A large localized outbreak of Mycobacterium ulcerans infection on a temperate southern Australian island
Mycobacterium ulcerans, the organism which causes Buruli or Bairnsdale ulcer, has never been isolated in culture from an environmental sample. Most foci of infection are in tropical regions. The authors describe the first 29 cases of M. ulcerans infection from a new focus on an island in temperate southern Australia, 1992–5. Cases were mostly elderly, had predominantly distal limb lesions and were clustered in a small region in the eastern half of the main town on the island. The authors suspected that an irrigation system which lay in the midst of the cluster was a source of infection. Limitation of irrigation was associated with a dramatic reduction in the number of new cases. These findings support the hypothesis that M. ulcerans has an aquatic reservoir and that persons may be infected directly or indirectly by mycobacteria disseminated locally by spray irrigation.(Accepted August 1 1997)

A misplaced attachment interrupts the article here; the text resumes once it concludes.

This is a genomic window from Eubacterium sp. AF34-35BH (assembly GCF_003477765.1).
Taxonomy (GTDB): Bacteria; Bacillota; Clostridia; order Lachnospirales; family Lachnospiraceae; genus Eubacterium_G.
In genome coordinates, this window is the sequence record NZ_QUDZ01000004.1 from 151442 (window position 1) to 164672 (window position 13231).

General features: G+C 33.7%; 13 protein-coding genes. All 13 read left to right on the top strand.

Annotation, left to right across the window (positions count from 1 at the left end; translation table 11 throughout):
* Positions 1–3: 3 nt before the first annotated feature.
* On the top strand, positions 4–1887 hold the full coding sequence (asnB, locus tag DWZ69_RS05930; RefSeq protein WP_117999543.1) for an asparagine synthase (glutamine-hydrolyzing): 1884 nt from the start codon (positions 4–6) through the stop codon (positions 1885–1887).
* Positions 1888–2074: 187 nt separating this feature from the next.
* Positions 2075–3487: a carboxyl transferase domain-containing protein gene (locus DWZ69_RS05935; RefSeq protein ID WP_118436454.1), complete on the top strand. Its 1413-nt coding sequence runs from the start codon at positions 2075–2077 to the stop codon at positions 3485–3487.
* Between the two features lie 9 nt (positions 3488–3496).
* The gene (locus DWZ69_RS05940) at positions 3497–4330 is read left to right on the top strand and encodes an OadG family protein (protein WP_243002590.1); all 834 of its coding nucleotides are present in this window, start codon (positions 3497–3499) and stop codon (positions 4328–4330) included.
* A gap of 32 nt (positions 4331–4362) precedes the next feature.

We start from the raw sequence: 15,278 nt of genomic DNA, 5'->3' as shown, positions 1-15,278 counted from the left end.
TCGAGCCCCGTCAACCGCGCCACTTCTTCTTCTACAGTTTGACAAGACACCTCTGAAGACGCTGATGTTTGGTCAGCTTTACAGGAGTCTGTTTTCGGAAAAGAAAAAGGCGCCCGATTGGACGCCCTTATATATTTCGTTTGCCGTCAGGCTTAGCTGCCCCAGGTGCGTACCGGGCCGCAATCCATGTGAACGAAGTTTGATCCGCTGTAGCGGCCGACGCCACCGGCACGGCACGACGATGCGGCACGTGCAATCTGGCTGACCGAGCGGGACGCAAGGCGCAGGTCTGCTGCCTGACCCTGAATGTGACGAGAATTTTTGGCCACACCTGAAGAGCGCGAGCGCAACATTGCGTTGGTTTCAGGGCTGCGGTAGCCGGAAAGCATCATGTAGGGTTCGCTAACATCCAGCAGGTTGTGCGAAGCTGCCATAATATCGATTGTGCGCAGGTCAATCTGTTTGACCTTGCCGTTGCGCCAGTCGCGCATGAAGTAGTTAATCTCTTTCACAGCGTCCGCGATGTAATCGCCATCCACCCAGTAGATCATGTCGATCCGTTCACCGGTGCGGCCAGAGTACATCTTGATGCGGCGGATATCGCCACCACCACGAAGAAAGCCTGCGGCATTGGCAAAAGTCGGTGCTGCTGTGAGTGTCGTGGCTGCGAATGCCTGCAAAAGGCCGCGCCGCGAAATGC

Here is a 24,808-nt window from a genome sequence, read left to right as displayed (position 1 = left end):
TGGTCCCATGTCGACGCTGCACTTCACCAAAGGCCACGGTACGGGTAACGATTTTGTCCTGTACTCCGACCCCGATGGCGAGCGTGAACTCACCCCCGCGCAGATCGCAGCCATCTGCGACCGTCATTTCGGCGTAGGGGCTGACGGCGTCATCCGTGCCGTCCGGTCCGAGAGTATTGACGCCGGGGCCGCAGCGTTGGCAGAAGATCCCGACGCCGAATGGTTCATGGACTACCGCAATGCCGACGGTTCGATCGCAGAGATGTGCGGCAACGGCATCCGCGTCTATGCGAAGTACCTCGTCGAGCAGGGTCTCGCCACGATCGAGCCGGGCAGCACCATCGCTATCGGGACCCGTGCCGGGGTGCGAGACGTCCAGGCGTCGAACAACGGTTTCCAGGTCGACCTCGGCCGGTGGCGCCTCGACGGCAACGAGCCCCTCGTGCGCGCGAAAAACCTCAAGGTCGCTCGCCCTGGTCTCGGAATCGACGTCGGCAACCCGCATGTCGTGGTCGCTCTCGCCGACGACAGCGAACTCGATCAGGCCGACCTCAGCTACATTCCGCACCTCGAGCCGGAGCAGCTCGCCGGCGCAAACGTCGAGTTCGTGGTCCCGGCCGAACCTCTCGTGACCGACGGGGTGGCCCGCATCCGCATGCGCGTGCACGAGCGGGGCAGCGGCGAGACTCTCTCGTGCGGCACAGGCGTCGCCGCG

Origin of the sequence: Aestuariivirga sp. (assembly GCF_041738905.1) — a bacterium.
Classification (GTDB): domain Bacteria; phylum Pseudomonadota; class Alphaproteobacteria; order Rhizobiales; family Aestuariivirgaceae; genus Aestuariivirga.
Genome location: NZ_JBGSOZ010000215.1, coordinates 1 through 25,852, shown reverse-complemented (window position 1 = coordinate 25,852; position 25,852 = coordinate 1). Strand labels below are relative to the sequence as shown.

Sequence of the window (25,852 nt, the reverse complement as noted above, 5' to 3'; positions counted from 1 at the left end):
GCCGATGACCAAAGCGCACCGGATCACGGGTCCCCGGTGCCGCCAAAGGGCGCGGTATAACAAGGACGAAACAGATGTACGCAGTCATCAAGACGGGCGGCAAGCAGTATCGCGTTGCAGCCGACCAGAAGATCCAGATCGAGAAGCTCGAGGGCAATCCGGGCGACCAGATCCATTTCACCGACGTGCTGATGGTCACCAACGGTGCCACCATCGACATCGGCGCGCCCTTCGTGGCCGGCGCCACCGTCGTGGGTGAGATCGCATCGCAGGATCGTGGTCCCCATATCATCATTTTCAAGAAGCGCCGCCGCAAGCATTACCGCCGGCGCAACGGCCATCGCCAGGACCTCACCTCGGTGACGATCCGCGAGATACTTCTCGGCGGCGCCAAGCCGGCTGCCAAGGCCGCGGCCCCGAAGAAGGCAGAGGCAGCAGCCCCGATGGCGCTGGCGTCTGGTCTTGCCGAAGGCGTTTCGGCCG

c1 Author for correspondence. Current address: Microbiological Diagnostic Unit, Department of Microbiology, University of Melbourne, Parkville, Victoria, 3052.